The Rural Community Energy Fund (RCEF) is a £15 million programme, set up with the aim of supporting rural communities in England to develop their own community energy project. The aim of an eligible project is to provide economic and social benefits to the community. The RCEF is jointly funded by the Department for Environment, Food and Rural Affairs (Defra) and the Department for Business, Energy & Industrial Strategy (DBEIS).
If eligible, the fund will provide up to approximately £150,000 of funding for feasibility and pre-planning development work to help your community energy project become investment ready.
Is your community eligible?
The RCEF is currently available to rural communities in England which match the following requirements:
- Represent a rural community of:
- Fewer than 10,000 residents; or
- More than 10,000 residents but within a local authority area which is classified by the Office of National Statistics as ‘predominantly rural’.
- Form a legal entity in order to receive public funds
- Demonstrate the support of the wider community
The community must also be planning a renewable energy project which:
- Will provide a legacy for the future benefit of the community
- Use a proven renewable technology
What is a community legal entity?
In order to be eligible to receive funds, your community must form a legal entity. This can be through the use of following entities:
- Community interest company (CIC)
- Industrial provident society (IPS) such as co-operatives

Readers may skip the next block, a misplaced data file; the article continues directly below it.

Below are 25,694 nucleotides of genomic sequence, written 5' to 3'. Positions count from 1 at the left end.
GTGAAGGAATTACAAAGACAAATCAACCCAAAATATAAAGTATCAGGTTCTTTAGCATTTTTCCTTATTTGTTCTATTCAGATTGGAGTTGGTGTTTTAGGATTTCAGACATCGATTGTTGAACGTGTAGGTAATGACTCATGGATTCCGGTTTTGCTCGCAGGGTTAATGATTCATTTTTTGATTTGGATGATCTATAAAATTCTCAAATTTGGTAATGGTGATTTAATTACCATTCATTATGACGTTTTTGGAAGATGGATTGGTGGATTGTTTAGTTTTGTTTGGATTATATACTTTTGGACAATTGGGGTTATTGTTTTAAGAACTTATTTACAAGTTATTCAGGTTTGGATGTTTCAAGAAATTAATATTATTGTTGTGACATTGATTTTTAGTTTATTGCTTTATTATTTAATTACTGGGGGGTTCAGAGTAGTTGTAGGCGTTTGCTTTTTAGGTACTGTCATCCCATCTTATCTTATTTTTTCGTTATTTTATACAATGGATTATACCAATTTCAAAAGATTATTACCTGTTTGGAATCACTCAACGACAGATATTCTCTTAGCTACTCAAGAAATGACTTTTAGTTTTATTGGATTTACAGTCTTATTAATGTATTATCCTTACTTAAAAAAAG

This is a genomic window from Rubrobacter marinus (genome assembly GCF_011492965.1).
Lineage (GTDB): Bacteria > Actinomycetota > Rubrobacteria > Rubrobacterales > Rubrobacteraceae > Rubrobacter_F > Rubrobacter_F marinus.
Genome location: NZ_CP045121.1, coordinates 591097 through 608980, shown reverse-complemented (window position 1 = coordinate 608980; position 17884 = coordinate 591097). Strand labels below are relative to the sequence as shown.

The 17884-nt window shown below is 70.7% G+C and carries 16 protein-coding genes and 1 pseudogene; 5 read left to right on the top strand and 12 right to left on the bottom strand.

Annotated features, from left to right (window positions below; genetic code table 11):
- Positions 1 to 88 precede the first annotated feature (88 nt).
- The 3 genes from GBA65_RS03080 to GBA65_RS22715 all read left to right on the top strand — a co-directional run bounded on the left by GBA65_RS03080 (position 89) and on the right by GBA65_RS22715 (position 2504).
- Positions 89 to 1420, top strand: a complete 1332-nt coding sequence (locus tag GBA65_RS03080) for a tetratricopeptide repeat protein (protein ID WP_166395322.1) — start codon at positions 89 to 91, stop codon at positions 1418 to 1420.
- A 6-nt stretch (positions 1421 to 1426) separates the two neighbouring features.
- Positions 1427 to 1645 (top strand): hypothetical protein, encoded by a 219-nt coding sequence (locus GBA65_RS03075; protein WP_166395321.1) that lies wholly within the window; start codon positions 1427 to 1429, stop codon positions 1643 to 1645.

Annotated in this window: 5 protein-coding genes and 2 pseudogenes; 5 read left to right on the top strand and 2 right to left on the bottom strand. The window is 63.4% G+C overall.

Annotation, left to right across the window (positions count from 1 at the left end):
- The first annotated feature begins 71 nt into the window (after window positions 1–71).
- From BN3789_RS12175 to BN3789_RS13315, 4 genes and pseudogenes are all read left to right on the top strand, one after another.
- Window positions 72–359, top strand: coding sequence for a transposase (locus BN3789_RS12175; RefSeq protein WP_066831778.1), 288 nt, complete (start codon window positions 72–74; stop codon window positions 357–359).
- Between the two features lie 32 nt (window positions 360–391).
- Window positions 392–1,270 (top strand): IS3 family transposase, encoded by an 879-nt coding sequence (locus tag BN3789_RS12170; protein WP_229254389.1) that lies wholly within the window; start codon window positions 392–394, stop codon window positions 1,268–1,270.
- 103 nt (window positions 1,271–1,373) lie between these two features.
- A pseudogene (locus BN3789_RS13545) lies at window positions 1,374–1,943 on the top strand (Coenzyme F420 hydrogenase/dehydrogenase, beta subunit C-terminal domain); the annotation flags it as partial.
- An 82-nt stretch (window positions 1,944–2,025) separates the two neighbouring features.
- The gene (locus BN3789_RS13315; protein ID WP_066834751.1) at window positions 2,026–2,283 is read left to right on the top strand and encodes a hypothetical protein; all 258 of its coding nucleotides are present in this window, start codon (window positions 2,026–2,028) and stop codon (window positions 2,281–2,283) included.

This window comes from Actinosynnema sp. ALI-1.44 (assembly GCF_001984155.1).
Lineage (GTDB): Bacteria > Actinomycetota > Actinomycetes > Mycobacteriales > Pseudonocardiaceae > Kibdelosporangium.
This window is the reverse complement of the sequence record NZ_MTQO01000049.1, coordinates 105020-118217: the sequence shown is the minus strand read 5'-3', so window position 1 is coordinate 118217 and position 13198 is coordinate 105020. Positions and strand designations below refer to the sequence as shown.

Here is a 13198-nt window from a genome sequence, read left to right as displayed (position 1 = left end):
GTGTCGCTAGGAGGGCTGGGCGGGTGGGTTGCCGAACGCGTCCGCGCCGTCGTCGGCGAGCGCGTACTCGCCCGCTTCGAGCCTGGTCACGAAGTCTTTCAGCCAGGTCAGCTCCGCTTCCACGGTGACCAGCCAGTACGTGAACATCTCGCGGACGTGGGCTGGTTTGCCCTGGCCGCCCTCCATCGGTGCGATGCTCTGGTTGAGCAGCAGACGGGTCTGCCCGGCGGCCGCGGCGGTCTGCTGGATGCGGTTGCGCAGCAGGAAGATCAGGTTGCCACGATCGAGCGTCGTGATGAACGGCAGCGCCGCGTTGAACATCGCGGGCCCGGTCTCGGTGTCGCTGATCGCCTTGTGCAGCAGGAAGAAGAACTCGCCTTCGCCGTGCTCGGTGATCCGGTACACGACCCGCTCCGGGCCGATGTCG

- Parish council
- Registered social landlord
- Development trust
- Faith group
What are the eligible technologies?
Your group must be planning to install a renewable or low carbon energy facility. The following technology is accepted for funding:
- Solar photo voltaic
- Solar thermal
- Wind turbines
- Grand and air source heat pumps
- Anaerobic digestion, biomass, bio liquids, biogas and bio-CHP
- Low carbon/renewable heat networks
- Gas combined heat and power (CHP) units
How large will your project have to be?
The scale of an eligible project will depend on what type of technology is used. This fund is not designed for single building installations, even when those are community buildings.
In general terms, a project should:
- Need planning permission and significant pre-planning development
- Be of a scale which will enable repayment of the pre-planning loan plus a premium on financial close
- Generate energy for multiple buildings (or export the equivalent to the grid).
As part of the project, your group will also be able to select their own consultants and experts, subject to the proposed suppliers have the appropriate skills and experience to undertake the work. Things like qualifications in the relevant field, professional indemnity insurance and whether the expert has a pecuniary interest are taken into consideration.
How we can help
The Renewables team within Stephens Scown has an in-depth working and personal knowledge of community energy projects. Not only do we frequently act for and support community energy project groups throughout the country, several of which have received RCEF funding; Sonya Bedford, Partner and Head of the Renewable Energy team also sits in both a director and legal advisory role to six community energy groups, and social sustainability groups in the South West.
The teams experience means that we are able to provide comprehensive advice to groups at every stage of the project, whatever form of renewable/low carbon energy it takes. We are able to advise from the early days where a group requires advice as to what type of legal entity they should form, all the way through the build and completion of a project.